F.M. How is a day in the life of Sonia Ferrer? S.F. Always long. hahaha. I’d love to tell you the ideal, artist, idyllic side of it, but actually It’s hard, although I love every bit of it. I get up very early, always before the sunlight comes out. It’s a moment for myself that I truly enjoy. I feel that I can plan my day undisturbed. Then I have a coffee and reality begins, Delbes takes on; emails, suppliers, networking, etc. everything is activated. I go to my workshop where time truly flies. Depending on the day I take care of production, but the best days are when I create new pieces that will go into production. At around 4 pm, if needed, I meet with artisans. Sunsets are like a religion to me. Writing is part of my way of life. In fact, all the collections are accompanied by a very personal piece of text, stagnant emotions that need to come out. I try to meet my friends as much as possible. Also, I’m a very family-oriented person. And contradictory for me, time in solitude is as important as time socializing. I end the day at my house, with my cats, my notebook writing everything that goes through my mind after the day experiences and emotions. Every day I try to learn new things, a very important person in my life told me, “never take the same path to get to the same place, only then we find new experiences”
F.M. What do you love and hate about Ibiza? S.F. I love its history, its sea, its sand, its people, the way of life here, its architecture, its fields, its sunsets, its traditions, its town festivals, but above all the freedom you can enjoy in Ibiza. Its countryside is known to the very few, it’s where tradition mixes with the new ways of the latest generations. Among many other things. We’ll see, but I also love Ibiza for what it could be in the near future. What I hate the most is the wild parties, the discos, how it was oriented to mass tourism without any regard for its culture. I think that throughout our recent history the art scene of the island has been neglected. We reshaped the island to the tourist industry needs instead of making them appreciate it for what it’s worth. We simply gave them what they were looking for, even if that meant selling off. But I believe we are in a moment of change, we have already begun to value what we are and what we have. In the near future things will be different. I wish so. And that’s a goal I share with many other great artists of the island.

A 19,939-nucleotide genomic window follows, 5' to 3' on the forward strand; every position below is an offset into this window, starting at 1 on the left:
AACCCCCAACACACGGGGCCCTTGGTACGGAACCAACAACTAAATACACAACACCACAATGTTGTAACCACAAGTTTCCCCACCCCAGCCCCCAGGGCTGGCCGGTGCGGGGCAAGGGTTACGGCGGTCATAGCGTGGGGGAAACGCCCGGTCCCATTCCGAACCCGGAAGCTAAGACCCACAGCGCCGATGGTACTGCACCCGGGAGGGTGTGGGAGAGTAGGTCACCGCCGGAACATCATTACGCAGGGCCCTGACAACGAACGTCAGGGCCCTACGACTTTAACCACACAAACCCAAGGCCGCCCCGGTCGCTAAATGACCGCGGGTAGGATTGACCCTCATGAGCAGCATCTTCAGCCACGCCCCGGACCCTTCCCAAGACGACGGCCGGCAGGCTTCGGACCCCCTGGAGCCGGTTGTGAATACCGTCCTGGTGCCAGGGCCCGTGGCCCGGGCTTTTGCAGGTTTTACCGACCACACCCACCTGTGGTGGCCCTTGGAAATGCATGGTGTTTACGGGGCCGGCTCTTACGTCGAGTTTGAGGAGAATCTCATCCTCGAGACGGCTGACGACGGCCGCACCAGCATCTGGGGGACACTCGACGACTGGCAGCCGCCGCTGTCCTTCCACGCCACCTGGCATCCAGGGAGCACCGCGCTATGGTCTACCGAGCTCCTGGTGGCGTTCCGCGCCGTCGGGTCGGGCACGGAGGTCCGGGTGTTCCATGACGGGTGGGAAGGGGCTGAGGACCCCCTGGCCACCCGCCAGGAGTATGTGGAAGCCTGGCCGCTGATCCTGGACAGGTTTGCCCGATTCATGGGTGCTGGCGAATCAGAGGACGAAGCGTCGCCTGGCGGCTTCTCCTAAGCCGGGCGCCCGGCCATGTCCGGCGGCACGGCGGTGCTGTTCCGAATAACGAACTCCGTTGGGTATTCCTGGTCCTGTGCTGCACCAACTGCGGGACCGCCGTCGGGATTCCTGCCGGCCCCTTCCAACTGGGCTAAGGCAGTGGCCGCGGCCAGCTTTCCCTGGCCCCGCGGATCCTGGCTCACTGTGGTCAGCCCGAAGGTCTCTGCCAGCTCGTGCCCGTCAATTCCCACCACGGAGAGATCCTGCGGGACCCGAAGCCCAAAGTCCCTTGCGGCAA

F.M. What’s on your playlist? S.F. In my playlist, you can find a little bit of everything, even music I really don’t like but take me to moments I love. I think of myself as an extremely sensitive person so I’m driven by emotions. I love rock’n’roll, dance music, classical music, and singer-songwriter musicin my most sensitive moments. I’d say that I like almost everything depending on the moment. But you’ll never find club music on my list, even though I dance to it with friends and I enjoy it as much as anyone. Music is an art and as such, any kind of music has its moment.
F.M. Our motto is “A life less ordinary”, what makes life less ordinary/worth living? S.F. Small moments, family, friends, friendship, love, affection, and for me, art is extremely important too. Our job, to which we dedicate more than 60% of our time, it’s very important, so whatever it is, it must be something with a purpose. We must find out why we are here and how to do our best. I believe that every human being has something to offer so it is very important we find it out and share it.